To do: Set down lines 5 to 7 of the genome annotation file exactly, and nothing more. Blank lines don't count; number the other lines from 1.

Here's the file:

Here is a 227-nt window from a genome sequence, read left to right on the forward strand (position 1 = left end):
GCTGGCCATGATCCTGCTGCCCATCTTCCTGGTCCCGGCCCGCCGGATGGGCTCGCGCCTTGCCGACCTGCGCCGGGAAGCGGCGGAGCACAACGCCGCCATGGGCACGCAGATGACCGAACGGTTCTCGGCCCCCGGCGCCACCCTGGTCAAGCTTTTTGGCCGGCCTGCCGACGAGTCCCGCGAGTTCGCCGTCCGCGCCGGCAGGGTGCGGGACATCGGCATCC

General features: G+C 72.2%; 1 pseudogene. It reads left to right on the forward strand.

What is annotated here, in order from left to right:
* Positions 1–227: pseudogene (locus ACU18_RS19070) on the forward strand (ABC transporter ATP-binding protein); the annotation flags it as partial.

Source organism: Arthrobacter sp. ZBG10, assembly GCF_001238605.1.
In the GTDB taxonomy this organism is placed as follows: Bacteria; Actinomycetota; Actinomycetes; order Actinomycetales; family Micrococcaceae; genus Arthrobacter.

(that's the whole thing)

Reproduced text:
* Positions 1–227: pseudogene (locus ACU18_RS19070) on the forward strand (ABC transporter ATP-binding protein); the annotation flags it as partial.

Source organism: Arthrobacter sp. ZBG10, assembly GCF_001238605.1.
In the GTDB taxonomy this organism is placed as follows: Bacteria; Actinomycetota; Actinomycetes; order Actinomycetales; family Micrococcaceae; genus Arthrobacter.